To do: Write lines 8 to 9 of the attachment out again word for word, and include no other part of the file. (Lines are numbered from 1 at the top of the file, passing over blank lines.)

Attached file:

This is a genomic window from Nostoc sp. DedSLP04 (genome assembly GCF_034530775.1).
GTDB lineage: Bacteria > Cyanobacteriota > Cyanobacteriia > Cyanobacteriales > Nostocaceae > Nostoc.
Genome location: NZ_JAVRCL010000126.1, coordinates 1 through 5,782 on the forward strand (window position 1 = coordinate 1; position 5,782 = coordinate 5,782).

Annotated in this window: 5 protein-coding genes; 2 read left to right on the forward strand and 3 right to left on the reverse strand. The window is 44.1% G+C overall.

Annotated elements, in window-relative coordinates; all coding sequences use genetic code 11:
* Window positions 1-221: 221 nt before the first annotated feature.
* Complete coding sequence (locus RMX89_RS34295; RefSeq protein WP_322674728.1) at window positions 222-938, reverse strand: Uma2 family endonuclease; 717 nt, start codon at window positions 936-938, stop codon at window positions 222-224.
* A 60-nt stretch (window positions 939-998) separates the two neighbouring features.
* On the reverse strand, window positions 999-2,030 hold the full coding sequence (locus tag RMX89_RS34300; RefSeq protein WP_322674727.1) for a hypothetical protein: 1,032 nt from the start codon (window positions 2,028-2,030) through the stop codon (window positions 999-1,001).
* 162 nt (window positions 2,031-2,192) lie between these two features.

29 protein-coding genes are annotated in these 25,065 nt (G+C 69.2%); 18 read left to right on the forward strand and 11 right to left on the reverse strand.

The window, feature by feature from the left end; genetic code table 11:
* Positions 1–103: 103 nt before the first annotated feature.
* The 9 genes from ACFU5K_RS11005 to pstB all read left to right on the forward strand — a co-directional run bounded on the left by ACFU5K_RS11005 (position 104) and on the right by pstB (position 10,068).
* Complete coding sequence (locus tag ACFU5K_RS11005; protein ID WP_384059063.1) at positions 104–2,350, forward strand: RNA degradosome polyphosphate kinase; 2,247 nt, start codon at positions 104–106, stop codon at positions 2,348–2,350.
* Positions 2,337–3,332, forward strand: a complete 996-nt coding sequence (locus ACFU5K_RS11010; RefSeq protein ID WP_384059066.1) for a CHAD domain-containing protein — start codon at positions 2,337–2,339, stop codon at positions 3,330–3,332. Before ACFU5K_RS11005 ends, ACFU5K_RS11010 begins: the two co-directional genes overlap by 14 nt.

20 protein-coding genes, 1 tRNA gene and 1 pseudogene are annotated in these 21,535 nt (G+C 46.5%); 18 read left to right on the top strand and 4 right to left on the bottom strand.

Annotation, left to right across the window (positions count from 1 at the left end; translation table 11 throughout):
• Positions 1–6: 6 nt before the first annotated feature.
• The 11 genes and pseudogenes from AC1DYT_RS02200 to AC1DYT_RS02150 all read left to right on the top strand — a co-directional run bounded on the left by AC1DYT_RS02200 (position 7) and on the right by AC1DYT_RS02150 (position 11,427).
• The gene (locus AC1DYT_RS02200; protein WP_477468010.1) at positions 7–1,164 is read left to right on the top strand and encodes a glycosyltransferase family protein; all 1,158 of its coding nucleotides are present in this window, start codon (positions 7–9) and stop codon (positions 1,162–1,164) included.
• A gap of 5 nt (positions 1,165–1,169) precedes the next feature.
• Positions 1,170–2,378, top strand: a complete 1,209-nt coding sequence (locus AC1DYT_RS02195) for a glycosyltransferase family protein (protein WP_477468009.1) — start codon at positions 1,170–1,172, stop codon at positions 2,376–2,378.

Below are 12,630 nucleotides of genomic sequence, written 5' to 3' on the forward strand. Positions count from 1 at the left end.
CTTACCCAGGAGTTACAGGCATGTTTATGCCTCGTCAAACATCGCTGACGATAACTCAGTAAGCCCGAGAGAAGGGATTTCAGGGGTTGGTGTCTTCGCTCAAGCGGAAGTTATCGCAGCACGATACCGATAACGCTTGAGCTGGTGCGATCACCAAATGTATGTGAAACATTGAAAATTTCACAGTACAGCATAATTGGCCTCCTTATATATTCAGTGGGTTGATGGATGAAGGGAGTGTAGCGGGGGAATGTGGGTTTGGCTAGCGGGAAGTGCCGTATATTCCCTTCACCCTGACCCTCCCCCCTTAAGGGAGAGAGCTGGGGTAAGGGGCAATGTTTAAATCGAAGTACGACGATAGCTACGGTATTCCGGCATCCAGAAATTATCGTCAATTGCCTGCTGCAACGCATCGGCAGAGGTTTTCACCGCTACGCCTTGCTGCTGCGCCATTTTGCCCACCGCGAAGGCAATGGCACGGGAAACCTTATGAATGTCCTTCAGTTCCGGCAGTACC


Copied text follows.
* A 60-nt stretch (window positions 939-998) separates the two neighbouring features.
* On the reverse strand, window positions 999-2,030 hold the full coding sequence (locus tag RMX89_RS34300; RefSeq protein WP_322674727.1) for a hypothetical protein: 1,032 nt from the start codon (window positions 2,028-2,030) through the stop codon (window positions 999-1,001).